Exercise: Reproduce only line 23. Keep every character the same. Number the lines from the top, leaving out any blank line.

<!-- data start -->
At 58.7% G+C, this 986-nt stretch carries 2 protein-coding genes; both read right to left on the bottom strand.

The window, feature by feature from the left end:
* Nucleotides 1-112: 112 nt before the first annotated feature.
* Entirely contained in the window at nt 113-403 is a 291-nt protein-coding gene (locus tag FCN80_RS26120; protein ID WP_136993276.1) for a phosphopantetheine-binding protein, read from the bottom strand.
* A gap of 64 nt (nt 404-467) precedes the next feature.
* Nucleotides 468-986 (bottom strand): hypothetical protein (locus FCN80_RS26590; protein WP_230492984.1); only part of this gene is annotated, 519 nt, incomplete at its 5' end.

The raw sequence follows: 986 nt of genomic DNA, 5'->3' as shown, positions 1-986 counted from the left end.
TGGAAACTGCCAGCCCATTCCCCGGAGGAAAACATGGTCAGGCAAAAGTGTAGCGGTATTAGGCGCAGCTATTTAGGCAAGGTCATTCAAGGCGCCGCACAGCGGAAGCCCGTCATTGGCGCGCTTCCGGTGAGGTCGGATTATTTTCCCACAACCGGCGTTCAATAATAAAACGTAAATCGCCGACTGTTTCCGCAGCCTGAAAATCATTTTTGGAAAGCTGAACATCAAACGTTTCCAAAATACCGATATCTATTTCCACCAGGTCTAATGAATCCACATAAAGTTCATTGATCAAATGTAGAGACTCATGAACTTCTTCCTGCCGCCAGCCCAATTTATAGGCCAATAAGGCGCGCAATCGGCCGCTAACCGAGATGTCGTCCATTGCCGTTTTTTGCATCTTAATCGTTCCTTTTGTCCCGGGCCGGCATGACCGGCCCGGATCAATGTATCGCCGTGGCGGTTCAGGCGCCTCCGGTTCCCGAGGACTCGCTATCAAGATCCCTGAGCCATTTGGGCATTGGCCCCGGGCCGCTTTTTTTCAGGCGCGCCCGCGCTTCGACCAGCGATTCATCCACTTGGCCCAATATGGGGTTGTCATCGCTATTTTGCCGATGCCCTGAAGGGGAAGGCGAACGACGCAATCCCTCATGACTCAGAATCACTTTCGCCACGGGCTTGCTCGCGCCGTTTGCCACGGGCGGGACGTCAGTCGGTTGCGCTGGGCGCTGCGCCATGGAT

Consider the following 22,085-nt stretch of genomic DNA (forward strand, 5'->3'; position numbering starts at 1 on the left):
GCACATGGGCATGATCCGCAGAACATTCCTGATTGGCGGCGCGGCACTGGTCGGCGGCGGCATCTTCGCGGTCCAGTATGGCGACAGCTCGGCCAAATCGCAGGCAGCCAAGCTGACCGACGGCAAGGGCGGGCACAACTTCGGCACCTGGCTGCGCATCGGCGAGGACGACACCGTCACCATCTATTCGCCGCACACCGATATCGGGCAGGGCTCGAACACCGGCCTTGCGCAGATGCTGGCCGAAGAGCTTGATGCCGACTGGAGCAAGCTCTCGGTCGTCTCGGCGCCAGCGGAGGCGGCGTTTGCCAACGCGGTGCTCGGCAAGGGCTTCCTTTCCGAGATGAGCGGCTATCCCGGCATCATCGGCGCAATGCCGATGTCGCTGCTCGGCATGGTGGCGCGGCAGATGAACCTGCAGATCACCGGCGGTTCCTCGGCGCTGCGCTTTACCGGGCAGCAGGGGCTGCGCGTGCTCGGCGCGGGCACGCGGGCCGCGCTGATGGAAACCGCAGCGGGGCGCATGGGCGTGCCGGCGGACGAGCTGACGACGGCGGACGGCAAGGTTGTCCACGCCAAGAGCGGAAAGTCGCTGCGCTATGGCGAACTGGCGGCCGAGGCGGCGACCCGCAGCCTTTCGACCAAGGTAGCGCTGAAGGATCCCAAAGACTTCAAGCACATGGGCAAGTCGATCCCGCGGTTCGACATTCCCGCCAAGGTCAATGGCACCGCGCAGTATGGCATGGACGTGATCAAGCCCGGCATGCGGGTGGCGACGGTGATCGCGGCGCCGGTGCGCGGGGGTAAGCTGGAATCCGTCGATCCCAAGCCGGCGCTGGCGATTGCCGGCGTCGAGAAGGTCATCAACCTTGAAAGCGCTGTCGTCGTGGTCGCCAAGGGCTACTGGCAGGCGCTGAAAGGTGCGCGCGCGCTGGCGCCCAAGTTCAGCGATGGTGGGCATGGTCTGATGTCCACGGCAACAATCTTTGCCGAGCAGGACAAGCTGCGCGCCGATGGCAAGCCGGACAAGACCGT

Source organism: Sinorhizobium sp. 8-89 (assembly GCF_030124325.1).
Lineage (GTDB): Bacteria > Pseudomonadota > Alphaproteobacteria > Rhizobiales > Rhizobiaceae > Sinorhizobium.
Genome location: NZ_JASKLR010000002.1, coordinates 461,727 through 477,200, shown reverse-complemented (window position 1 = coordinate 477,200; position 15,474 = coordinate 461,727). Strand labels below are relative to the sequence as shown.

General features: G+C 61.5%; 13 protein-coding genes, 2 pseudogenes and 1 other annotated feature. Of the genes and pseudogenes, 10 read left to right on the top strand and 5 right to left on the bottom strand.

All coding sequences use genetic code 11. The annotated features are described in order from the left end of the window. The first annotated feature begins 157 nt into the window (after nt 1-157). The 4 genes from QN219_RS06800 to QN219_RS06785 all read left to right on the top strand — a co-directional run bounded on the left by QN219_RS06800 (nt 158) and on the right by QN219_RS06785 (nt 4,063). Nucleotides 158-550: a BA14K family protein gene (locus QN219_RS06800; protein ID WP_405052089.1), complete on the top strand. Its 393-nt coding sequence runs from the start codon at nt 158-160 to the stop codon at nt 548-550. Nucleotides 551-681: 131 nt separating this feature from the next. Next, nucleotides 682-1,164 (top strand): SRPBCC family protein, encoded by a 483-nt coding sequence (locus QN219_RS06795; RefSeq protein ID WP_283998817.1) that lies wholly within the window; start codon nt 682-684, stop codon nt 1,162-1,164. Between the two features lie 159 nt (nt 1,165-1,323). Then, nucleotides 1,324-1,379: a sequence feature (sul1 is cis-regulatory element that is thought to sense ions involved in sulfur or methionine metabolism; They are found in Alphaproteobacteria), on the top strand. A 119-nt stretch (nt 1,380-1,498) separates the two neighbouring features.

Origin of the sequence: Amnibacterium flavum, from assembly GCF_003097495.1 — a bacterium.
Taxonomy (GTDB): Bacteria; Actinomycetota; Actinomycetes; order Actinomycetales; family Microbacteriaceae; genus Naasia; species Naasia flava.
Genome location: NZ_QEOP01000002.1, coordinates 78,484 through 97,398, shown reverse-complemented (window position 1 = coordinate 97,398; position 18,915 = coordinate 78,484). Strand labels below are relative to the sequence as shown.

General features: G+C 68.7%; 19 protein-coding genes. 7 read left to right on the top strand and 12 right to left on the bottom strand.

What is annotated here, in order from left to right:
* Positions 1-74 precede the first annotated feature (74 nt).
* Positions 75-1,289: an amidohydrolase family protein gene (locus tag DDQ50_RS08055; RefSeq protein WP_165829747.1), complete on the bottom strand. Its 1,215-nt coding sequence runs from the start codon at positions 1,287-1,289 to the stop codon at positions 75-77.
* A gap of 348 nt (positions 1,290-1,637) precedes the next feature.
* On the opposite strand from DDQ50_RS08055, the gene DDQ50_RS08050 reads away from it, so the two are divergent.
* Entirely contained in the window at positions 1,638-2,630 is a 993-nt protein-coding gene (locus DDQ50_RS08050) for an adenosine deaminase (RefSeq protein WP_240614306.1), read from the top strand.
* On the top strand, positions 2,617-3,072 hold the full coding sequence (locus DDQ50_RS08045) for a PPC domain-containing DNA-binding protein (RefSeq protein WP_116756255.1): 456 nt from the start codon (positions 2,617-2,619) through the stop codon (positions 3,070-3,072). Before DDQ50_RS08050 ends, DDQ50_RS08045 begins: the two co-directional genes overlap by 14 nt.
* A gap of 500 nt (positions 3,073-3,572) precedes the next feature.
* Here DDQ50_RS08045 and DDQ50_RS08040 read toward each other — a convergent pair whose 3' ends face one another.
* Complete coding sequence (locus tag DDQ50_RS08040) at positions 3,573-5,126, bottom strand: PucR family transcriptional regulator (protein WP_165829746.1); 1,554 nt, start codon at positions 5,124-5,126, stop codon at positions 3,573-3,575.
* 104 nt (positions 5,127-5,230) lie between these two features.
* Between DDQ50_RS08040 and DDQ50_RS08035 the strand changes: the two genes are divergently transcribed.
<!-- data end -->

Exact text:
* A gap of 348 nt (positions 1,290-1,637) precedes the next feature.